Interview with Br Guy Consolmagno, SJ | Director, Vatican Observatory

What made you give up the prospects of a very promising career as a professor and join the Jesuits?

When I was thirty years old, I was working as a postdoctoral fellow doing scientific research at MIT (Massachusetts Institute of Technology), which is perhaps the best science and technology school in the world. But I found myself dissatisfied with a life of only doing pure research. Why put all that effort into studying the moons of Jupiter when there were people starving in the world? That is what motivated me to leave science and join the US Peace Corps.

Did the two years you spent teaching in Kenya as a member of the U.S. Peace Corps play a role in your vocation to the Society? 

Once I got to Africa as a member of U.S. Peace Corps I learned three important things.

First, I learned how much I loved teaching. My first assignment was to a good high school in Nairobi, and then I was moved to the University of Nairobi itself. In both places I experience pure joy in thinking about how to explain complicated physics and astronomy topics to my students, and in seeing how much joy in turn those students gave me as they grew in their understanding of our physical universe. I believed this is what I wanted to do more than anything else, once I returned to America.

In addition, I learned that even people in remote villages are hungry to hear about the stars and the planets. When I would visit my other Peace Corps friends in remote places I would bring my little telescope and give astronomy talks. Everyone there was so excited to look through my telescope, and to hear about what we were learning from the space probes. That made me appreciate why, indeed, we do astronomy even when people are starving. Human beings are hungry for knowledge, for a chance to wonder about the universe and their place in it. We do not live by bread alone.

And finally, I learned that these two things — studying the cosmos and telling people about it — were where my talents lay. I did not have a talent for personal interactions, for helping people with problems or even understanding and listening in a way that could help them. My talents are deep but narrow. And it made sense to recognize my limitations as well as my talents.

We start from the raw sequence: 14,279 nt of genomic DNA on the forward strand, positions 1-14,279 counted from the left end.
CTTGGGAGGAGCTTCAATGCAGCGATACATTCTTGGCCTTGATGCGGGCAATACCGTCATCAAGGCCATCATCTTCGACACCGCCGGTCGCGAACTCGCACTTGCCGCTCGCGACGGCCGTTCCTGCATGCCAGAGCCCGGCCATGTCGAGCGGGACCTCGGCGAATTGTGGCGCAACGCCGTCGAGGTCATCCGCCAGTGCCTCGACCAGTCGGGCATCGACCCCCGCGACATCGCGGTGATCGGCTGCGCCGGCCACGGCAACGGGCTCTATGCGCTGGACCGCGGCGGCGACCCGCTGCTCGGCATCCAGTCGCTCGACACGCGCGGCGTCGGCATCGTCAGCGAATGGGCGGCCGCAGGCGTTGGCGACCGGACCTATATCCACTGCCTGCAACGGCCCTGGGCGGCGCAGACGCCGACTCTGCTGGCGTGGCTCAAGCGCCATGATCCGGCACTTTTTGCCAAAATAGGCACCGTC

When I returned to America I had four wonderful years teaching physics and astronomy at a small university-level school in Pennsylvania. I really did love teaching. But even there I wanted to recapture what was also important in the Peace Corps: to do this work while representing a reason bigger than my own career. That made me think of joining the Jesuits, since they run nearly two dozen universities in the US. 

But why did you choose to become a Brother – not a priest?

I knew I did not have the “people-talents” to be a good priest. When I prayed about this decision, I was really surprised to feel a strong calling instead to be a brother. Then it all made sense: as a Jesuit brother I could live in a religious community, stand for something bigger than my own ambition, but still contribute with the talents that I had.

You seem to have had an abiding interest in astronomy from the beginning. Where did it come from? Your family? Tell us about your family.

I was born at the beginning of the Space Age. I started school the year that Sputnik was launched, I finished high school the year that Apollo 11 landed on the Moon. My father was interested in the stars from his youth, and had learned practical navigation stars during World War 2 when he was in the Army Air Corps. So, yes, my family played an important role in my love of astronomy.

I grew up in Michigan and we spent our summers along the shores of Lake Huron, one of the Great Lakes, far from city lights. There I learned the names of the brighter stars and the constellations.

My knowledge of astronomy only adds to my human love of the sky and my appreciation of God’s creation. When I go outside at night and see the stars in a dome overhead I experience the same sense of awe as anyone else.

Both my parents were university educated. My father was a journalist and my mother a school teacher. Even my immigrant grandfather had gone to Boston University and earned a law degree. Likewise, my sister and brother (both older than me) have earned master’s degrees. So getting an education was something expected, and valued in our family, and my father supported me up until the time when NASA grants could pay for the last years of my graduate work.

This is just curiosity. Most of us – like the poets who loved nature – have romantic notions of the sky, the moon, and the stars. Would the scientific knowledge of astronomers make them think of such notions as nonsense? 

My knowledge of astronomy only adds to my human love of the sky and my appreciation of God’s creation. When I go outside at night and see the stars in a dome overhead I experience the same sense of awe as anyone else.